talks 'trash' at environmental forum
is not a late-20th-century phenomenon. There was a highly developed,
post-consumer recycling system in the 19th century, said writer
and historian Susan Strasser at an April 7 talk on "What
Counts as Trash."
materials were essential to the 19th-century economy, said Strasser,
author of Waste and Want and a University of Delaware history
professor whose research centers on everyday life in the development
of consumer culture.
rich and poor conserved goods. Women switched the sleeves on their
dresses -- right for left and left for right -- when they became
worn at the elbows, to prolong the life of the garment. Some also
sent their out-of-vogue frocks back to couturiers in Paris for
refashioning. Housewives' instruction booklets advised on how
to save food. Excess butter left on a plate, for example, was
to be returned to the container, she said.
also sorted refuse -- rags, scrap metal, old rubber, paper and
bones (used primarily for fertilizer, but also to make dice, dominoes
and knife handles). Peddlers visited households to trade for these
goods, which they then sold back to the manufacturers.
was a good system, Strasser said, but it wasn't ideal due to the
filth. Animal waste and carcasses littered the streets, and the
manufacturers polluted the land and water. "However, compared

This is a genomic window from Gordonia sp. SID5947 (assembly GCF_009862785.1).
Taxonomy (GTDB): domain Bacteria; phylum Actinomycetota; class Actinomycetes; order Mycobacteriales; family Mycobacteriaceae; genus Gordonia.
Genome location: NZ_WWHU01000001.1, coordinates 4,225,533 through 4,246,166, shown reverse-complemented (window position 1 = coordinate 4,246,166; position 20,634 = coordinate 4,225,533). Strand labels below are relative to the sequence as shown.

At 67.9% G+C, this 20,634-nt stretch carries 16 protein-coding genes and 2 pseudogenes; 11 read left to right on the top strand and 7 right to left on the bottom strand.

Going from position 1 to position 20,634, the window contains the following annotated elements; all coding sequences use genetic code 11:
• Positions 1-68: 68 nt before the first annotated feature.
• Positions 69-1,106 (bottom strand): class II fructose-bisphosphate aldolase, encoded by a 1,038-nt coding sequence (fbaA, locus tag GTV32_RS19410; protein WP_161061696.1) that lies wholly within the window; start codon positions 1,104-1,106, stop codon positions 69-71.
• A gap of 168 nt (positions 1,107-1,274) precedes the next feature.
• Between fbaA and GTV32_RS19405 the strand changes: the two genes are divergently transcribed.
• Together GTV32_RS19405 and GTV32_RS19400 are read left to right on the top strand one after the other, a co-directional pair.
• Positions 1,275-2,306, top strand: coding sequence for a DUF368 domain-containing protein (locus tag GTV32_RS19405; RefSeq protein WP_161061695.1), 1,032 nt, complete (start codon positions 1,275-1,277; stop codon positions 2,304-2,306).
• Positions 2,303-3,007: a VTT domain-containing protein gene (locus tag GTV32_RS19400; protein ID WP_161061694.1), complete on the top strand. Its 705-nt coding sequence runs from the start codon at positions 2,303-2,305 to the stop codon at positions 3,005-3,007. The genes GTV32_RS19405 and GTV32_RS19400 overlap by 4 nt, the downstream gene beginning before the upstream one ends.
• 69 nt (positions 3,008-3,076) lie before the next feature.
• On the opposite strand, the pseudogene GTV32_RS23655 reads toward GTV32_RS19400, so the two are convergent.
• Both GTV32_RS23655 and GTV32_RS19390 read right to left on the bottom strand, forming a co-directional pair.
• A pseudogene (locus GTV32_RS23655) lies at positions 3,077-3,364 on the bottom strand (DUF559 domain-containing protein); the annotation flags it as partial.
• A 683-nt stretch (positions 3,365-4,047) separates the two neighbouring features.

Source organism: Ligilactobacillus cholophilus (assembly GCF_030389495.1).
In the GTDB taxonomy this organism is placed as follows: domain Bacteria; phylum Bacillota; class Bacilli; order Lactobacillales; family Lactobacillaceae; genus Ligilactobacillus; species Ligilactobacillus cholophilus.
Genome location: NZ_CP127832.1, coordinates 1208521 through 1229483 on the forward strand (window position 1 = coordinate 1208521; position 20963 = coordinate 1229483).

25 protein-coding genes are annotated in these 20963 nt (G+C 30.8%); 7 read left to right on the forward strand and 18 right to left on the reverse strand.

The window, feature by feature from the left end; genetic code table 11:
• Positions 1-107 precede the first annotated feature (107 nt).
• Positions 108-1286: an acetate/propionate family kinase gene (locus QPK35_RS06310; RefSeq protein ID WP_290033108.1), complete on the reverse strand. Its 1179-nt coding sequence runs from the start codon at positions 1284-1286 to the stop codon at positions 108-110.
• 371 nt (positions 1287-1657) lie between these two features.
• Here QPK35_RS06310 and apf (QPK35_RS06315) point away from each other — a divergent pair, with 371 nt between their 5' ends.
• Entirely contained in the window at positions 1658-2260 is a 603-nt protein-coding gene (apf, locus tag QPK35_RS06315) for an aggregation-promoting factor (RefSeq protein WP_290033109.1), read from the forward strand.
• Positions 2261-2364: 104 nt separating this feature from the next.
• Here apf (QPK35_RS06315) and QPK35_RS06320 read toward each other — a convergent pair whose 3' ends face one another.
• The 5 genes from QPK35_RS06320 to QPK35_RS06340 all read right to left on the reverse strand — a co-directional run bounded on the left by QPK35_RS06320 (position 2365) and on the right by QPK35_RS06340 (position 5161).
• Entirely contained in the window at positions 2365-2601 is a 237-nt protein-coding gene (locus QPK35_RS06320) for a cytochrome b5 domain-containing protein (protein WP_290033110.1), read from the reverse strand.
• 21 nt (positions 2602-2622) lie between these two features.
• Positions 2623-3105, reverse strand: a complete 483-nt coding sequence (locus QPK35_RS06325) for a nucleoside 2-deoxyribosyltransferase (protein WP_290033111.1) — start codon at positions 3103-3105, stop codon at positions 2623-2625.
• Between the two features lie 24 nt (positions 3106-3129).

to today, there just wasn't that much trash."
municipal solid waste collections continued this system of reuse.
In the 1890s, New York City earned $90,000 by picking through
garbage before trash incinerators were built. It wasn't until
the 1930s, when the sanitary landfill management of garbage began,
that separating trash ended.
did we get from a closed system to dumping everything into a toxic
landfill?" Progress, she said. Wood-based paper meant rags
were no longer needed; glass bottle manufacturing increased; meat-packing
houses began making their own fertilizer; and manufacturers abandoned
recycling because consumers paid money instead of trading for
new products. The home went from a recycling center to a consumption
center, and skills such as mending and practices of reuse became
associated with poverty, Strasser said.
wanted electric lamps instead of oil ones, and paper cups and
product packaging were introduced for public health concerns and
people can employ creativity and skills to rethink what counts
as trash. Nothing on the planet is really disposable, regardless
of how it's marketed, said Strasser, who hopes her latest book
"makes people think about our habits."
Tremaine Forum on the Environment series will offer talks April
19 and 26. See the Web